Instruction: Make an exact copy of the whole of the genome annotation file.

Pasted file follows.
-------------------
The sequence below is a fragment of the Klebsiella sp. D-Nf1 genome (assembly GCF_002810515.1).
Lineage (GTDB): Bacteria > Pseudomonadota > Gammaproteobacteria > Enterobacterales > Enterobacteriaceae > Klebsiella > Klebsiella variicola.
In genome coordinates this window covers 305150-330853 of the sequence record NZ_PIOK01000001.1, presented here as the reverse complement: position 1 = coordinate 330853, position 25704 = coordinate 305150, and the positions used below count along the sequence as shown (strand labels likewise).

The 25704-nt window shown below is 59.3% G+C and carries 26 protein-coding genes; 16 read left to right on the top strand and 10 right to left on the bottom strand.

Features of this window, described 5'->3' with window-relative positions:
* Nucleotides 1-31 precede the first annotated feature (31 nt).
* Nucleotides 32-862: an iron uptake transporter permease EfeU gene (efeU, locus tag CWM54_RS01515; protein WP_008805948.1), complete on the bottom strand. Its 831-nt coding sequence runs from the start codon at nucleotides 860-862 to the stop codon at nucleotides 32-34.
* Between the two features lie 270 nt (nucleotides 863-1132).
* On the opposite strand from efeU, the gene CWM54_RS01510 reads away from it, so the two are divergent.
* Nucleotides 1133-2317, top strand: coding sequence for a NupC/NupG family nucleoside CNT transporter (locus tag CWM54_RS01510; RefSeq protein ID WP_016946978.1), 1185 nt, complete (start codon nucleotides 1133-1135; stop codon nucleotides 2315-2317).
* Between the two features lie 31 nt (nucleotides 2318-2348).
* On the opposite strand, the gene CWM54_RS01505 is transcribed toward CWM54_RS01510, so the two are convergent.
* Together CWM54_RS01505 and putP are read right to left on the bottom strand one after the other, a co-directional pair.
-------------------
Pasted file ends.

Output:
The sequence below is a fragment of the Klebsiella sp. D-Nf1 genome (assembly GCF_002810515.1).
Lineage (GTDB): Bacteria > Pseudomonadota > Gammaproteobacteria > Enterobacterales > Enterobacteriaceae > Klebsiella > Klebsiella variicola.
In genome coordinates this window covers 305150-330853 of the sequence record NZ_PIOK01000001.1, presented here as the reverse complement: position 1 = coordinate 330853, position 25704 = coordinate 305150, and the positions used below count along the sequence as shown (strand labels likewise).

The 25704-nt window shown below is 59.3% G+C and carries 26 protein-coding genes; 16 read left to right on the top strand and 10 right to left on the bottom strand.

Features of this window, described 5'->3' with window-relative positions:
* Nucleotides 1-31 precede the first annotated feature (31 nt).
* Nucleotides 32-862: an iron uptake transporter permease EfeU gene (efeU, locus tag CWM54_RS01515; protein WP_008805948.1), complete on the bottom strand. Its 831-nt coding sequence runs from the start codon at nucleotides 860-862 to the stop codon at nucleotides 32-34.
* Between the two features lie 270 nt (nucleotides 863-1132).
* On the opposite strand from efeU, the gene CWM54_RS01510 reads away from it, so the two are divergent.
* Nucleotides 1133-2317, top strand: coding sequence for a NupC/NupG family nucleoside CNT transporter (locus tag CWM54_RS01510; RefSeq protein ID WP_016946978.1), 1185 nt, complete (start codon nucleotides 1133-1135; stop codon nucleotides 2315-2317).
* Between the two features lie 31 nt (nucleotides 2318-2348).
* On the opposite strand, the gene CWM54_RS01505 is transcribed toward CWM54_RS01510, so the two are convergent.
* Together CWM54_RS01505 and putP are read right to left on the bottom strand one after the other, a co-directional pair.